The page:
BAGDASSARIAN, KRISTINE,SAMVEL (2021) PXY collaboration with other cambial regulators, ER, and MP, is essential for secondary growth. Doctoral thesis, Durham University.
Plants grow both in height, and in width. The process of radial expansion, known as secondary growth, generates the majority of the plant biomass through expansion of the vasculature, the plant’s water and nutrient conducting tissues. It is therefore imperative to understand how vascular growth is regulated. Secondary growth is facilitated by a collection of stem cells present in a meristem called the vascular cambium. The cambium gives rise to the water-conducting xylem and nutrient conducting phloem, on opposing sides via periclinal cell divisions. A receptor-like kinase PXY has been found to promote cell division in the cambium, and to control its ability to maintain distinct domains for xylem and phloem. Loss of PXY results in interspersal of these cell types.
PXY interacts with other components in regulating secondary growth. It was seen to genetically interact with another receptor-kinase and its family of genes, ER. However, comprehensive exploration of how these two genes and their families interact had not been determined. Similarly, PXY was shown to indirectly suppress the transcription factor MP in stem, but to be promoted by MP in root. Both components were also found to be localized in the same domain on the xylem side of the cambium, where the hormone auxin was shown to accumulate. Disruption of the auxin pattern or removal of PXY or MP results in defects in cambial function, but the basis of these interactions is not fully understood.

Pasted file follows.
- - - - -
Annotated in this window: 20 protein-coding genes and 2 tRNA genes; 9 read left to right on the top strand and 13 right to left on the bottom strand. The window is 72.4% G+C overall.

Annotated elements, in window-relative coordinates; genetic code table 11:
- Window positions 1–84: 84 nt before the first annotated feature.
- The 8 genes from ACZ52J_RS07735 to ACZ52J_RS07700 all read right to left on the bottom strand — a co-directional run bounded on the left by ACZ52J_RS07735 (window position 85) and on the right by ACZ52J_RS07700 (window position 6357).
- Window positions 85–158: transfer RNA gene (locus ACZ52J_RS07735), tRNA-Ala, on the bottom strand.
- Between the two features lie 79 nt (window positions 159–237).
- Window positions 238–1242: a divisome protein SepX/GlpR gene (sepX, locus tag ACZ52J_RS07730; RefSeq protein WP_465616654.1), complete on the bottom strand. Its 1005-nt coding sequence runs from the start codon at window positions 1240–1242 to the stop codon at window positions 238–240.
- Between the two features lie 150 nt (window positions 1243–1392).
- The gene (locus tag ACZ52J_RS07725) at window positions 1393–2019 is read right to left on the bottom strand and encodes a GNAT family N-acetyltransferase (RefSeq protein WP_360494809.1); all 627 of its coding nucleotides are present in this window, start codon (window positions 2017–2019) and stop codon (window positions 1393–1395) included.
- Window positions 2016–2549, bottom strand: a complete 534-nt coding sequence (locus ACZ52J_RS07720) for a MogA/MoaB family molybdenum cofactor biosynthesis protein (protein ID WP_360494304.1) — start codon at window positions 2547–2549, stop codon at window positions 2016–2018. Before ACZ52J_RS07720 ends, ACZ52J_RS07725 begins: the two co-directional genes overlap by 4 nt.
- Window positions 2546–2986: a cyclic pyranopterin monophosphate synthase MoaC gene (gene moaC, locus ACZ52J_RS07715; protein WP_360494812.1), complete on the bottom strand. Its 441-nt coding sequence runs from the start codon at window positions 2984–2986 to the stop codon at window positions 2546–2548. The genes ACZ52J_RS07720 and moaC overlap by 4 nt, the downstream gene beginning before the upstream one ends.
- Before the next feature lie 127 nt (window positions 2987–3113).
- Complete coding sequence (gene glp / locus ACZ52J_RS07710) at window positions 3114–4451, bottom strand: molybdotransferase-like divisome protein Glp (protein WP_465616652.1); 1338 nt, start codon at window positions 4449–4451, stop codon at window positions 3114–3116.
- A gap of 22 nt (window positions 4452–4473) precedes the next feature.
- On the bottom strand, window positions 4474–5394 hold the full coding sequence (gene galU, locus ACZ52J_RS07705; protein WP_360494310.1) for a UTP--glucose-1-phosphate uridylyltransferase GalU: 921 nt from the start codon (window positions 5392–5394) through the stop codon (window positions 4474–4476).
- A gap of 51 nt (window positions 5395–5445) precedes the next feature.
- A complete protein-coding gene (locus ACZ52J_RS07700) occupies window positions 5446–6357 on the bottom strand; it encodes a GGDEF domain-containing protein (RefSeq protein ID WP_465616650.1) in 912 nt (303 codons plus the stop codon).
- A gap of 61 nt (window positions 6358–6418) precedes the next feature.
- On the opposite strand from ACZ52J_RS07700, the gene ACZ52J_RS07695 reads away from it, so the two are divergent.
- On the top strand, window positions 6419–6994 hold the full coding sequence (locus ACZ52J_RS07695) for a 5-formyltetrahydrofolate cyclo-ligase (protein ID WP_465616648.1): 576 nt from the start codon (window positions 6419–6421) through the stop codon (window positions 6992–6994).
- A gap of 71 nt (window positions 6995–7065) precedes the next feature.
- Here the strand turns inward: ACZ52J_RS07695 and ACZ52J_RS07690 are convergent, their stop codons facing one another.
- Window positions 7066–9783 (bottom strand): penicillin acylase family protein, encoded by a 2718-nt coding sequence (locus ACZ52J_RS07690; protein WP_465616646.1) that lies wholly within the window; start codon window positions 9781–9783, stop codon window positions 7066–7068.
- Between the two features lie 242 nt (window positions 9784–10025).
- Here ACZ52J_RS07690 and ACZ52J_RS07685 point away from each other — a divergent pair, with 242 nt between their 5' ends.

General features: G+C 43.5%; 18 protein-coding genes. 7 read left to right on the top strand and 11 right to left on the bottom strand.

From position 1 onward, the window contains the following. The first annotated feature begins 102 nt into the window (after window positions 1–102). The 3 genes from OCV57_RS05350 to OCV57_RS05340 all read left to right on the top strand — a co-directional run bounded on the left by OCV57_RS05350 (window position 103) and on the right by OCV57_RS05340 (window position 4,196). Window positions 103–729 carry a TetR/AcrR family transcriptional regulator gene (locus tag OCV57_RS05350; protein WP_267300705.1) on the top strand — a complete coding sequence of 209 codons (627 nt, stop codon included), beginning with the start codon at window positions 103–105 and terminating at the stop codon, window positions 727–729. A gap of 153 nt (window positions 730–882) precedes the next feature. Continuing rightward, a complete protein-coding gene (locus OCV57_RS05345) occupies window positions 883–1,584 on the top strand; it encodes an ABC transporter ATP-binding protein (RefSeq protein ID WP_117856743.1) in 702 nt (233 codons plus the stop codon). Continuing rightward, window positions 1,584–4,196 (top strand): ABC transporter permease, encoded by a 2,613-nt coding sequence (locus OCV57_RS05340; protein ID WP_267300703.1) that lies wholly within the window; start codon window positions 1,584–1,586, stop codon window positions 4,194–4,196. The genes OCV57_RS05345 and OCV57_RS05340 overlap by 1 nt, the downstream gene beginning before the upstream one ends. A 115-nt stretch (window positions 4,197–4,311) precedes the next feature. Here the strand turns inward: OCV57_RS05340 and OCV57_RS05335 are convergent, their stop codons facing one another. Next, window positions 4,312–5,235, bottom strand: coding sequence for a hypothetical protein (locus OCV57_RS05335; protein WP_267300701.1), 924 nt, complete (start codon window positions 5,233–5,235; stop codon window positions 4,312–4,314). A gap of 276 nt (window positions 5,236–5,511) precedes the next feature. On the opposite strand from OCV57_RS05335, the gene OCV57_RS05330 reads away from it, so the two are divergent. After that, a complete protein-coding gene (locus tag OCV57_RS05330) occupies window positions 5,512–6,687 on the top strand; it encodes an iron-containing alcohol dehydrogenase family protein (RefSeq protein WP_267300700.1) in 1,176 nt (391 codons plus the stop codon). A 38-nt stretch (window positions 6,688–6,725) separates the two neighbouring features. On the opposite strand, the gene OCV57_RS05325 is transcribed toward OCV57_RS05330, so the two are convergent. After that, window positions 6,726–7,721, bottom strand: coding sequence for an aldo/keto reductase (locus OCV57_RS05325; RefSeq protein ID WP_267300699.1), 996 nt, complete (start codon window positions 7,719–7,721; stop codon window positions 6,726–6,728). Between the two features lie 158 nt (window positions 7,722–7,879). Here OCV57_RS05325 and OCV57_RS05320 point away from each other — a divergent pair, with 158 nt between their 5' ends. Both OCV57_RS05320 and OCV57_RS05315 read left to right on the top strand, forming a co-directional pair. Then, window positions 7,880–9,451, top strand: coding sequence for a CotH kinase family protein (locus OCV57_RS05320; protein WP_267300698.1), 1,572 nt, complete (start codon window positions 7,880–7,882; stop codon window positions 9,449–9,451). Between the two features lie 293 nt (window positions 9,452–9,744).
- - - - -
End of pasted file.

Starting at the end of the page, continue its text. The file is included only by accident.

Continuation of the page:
To address the questions surrounding PXY’s role in secondary growth, a bespoke method for measuring cell sizes and shapes from cross-sections of plants was developed. This method was employed to analyse PXY and ER families single and combinatorial mutants. Finally, a theoretical three-cell mathematical model was proposed examining PXY’s relationship with the transcription factor MP in controlling the accumulation of auxin in the cambium.
The results of these studies demonstrated that loss of PXY and ER families results in different consequences in stem and hypocotyl. In hypocotyl and in the absence of the PXY family, ER and its genetic paralogues promote hypocotyl radial growth in part, compensating for loss of PXY by promoting cell size increases, but this was not observed in stem. Moreover, loss of all of the PXY and ER genes results in complete suspension of secondary growth, suggesting that these two genetic pathways are required for the transition between primary and secondary growth. In the investigation of PXY’s relationship with the transcription factor MP in root, it was shown both numerically and analytically that a negative feedback loop between the two provides stability to the system, thus generating a more stable auxin gradient in the cambium. Thus, PXY interacts with both ER and MP to maintain vascular organisation and growth, and these interactions are essential for the induction of secondary expansion, as well as hormone patterning in order to promote cambial activity.
|Item Type:||Thesis (Doctoral)|
|Award:||Doctor of Philosophy|
|Keywords:||PXY, MP, MONOPTEROS, multi-disciplinary, mathematical modelling, plant biology, development|
|Faculty and Department:||Faculty of Science > Biological and Biomedical Sciences, School of|
|Copyright:||Copyright of this thesis is held by the author|
|Deposited On:||25 Nov 2021 14:14|